At those times, the hunter’s ears will often reveal what can’t be seen. Listen for the sound of sprinkling rain. If it sounds like rain, but isn’t raining, start looking for the source. Falling cuttings sound just like rain drops. Find the source, and you’ll find the squirrel. Bushy tails can also easily be heard cutting through the rock-hard shell of a hickory nut.

Additionally, listen for the sound of squirrel claws on tree bark. It is not unusual to find a couple of squirrels playing chase up and down a tree, and it can be heard quite well on quiet mornings. A squirrel’s alarm bark will give it away as well. It’s often confused with bird calls by beginners, so learn the difference — and when it’s heard, start looking. The squirrel is usually in gun range.

Shotgun or rifle?

The majority of squirrel hunters choose a shotgun. That’s the better way to go in early-season when things are still green, and visibility is no more than a fleeting glimpse through leaves on a running grey squirrel. Choose modified or full choke tubes, and pattern the gun with 6-, 5- and 4-shot to determine which works best. Squirrels are tough, and require a solid hit to avoid crippling. A shotgun is definitely recommended for beginners.

Using a .22- or .17-caliber rifle will certainly make things more interesting — if not more frustrating. My son, brother and I all use .22s almost exclusively for squirrels. We love rifles, and hunting squirrels gives us the opportunity to get a lot more shooting done than we ever will in a deer stand. The .22s also give us much needed practice shooting from improvised field positions in actual hunting situations. So it’s great prep for deer and elk.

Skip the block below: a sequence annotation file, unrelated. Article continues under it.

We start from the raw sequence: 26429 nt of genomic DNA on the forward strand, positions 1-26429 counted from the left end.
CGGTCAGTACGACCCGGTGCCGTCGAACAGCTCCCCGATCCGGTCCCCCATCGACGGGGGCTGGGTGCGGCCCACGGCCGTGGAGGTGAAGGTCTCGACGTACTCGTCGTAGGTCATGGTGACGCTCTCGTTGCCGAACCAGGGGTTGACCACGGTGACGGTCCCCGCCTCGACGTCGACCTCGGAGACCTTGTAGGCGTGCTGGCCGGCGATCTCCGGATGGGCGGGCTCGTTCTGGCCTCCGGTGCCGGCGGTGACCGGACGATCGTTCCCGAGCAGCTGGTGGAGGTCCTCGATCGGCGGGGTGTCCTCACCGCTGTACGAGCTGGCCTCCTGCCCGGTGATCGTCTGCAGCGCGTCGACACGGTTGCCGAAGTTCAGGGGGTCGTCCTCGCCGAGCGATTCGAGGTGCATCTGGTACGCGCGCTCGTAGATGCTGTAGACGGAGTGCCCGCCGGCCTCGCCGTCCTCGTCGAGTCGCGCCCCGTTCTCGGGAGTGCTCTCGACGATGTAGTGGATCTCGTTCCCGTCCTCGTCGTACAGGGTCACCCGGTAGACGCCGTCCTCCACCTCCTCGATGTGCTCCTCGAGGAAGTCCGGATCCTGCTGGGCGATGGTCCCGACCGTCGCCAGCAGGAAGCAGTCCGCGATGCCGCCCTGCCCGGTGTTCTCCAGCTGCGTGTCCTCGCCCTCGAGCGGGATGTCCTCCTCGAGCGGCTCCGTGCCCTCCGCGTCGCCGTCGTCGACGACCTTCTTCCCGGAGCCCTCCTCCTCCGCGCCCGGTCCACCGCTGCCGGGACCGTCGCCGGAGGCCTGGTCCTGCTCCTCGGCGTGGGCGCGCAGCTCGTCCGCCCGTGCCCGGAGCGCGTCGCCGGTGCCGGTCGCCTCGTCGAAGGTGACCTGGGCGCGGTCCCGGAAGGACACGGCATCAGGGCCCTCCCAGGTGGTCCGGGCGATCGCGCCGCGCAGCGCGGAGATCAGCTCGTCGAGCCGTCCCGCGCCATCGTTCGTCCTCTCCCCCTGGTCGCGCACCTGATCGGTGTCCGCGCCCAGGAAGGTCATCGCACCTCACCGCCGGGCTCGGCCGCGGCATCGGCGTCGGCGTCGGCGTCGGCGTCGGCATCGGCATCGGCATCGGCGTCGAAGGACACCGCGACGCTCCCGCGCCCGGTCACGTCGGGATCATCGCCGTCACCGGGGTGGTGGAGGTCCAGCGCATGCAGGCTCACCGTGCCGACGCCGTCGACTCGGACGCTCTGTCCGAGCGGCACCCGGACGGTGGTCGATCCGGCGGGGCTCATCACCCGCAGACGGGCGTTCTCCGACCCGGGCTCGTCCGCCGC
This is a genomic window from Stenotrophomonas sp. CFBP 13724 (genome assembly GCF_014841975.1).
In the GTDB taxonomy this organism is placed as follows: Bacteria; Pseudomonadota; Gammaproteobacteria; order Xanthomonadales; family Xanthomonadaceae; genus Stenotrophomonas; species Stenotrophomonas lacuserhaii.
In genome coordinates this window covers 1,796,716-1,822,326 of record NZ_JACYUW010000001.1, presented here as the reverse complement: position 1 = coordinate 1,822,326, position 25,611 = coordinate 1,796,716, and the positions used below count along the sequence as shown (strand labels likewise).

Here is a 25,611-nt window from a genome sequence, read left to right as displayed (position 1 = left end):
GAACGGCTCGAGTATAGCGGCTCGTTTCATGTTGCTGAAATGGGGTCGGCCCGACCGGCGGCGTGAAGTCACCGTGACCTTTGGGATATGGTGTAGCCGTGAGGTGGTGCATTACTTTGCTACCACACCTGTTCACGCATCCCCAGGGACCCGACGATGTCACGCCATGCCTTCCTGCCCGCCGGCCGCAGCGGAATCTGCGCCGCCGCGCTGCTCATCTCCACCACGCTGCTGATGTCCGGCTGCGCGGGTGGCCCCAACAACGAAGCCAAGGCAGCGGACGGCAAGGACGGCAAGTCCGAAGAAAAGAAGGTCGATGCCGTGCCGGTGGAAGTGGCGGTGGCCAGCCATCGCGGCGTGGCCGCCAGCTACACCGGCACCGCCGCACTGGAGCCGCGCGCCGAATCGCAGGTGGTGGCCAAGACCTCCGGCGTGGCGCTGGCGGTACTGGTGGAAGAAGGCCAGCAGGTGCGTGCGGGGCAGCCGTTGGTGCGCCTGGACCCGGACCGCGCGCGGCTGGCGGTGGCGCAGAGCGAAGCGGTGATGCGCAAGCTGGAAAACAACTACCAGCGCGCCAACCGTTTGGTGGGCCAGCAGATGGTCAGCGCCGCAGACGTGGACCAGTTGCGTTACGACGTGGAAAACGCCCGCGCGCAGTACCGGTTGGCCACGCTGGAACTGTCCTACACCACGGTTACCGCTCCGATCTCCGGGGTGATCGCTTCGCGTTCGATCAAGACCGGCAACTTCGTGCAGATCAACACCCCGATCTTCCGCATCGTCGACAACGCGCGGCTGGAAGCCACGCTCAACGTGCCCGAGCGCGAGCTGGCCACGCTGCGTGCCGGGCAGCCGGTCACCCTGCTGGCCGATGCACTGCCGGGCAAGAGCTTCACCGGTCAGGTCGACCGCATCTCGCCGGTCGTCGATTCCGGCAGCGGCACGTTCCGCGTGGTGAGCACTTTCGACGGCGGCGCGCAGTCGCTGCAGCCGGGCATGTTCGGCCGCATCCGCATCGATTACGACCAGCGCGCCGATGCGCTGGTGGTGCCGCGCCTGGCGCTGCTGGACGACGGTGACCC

The author enjoys hunting squirrels with a .22 — it’s great rifle practice in anticipation of deer season.
The author enjoys hunting squirrels with a .22 — it’s great rifle practice in anticipation of deer season.

Don’t let this October go by without giving squirrel hunting a try. If you haven’t done it in a while ,it’s a great return to the basics. And for first timers, you’ll get to find out what you’ve been missing.

Quick tips

  • The daily bag limit for squirrels is eight, and the possession limit is 24.
  • Definitely wear camo, and add a camo face mask.
  • Hunt near water. Squirrels will go to water daily if it’s available.
  • Use a call to get squirrels to bark or approach out of curiosity.

Keith LaCaze
About Keith LaCaze 98 Articles
Retired Wildlife Enforcement Lieutenant Colonel Keith LaCaze spent 34 years with the LDWF beginning in 1977. LaCaze is happily married to wife Mitzi and the father of two children.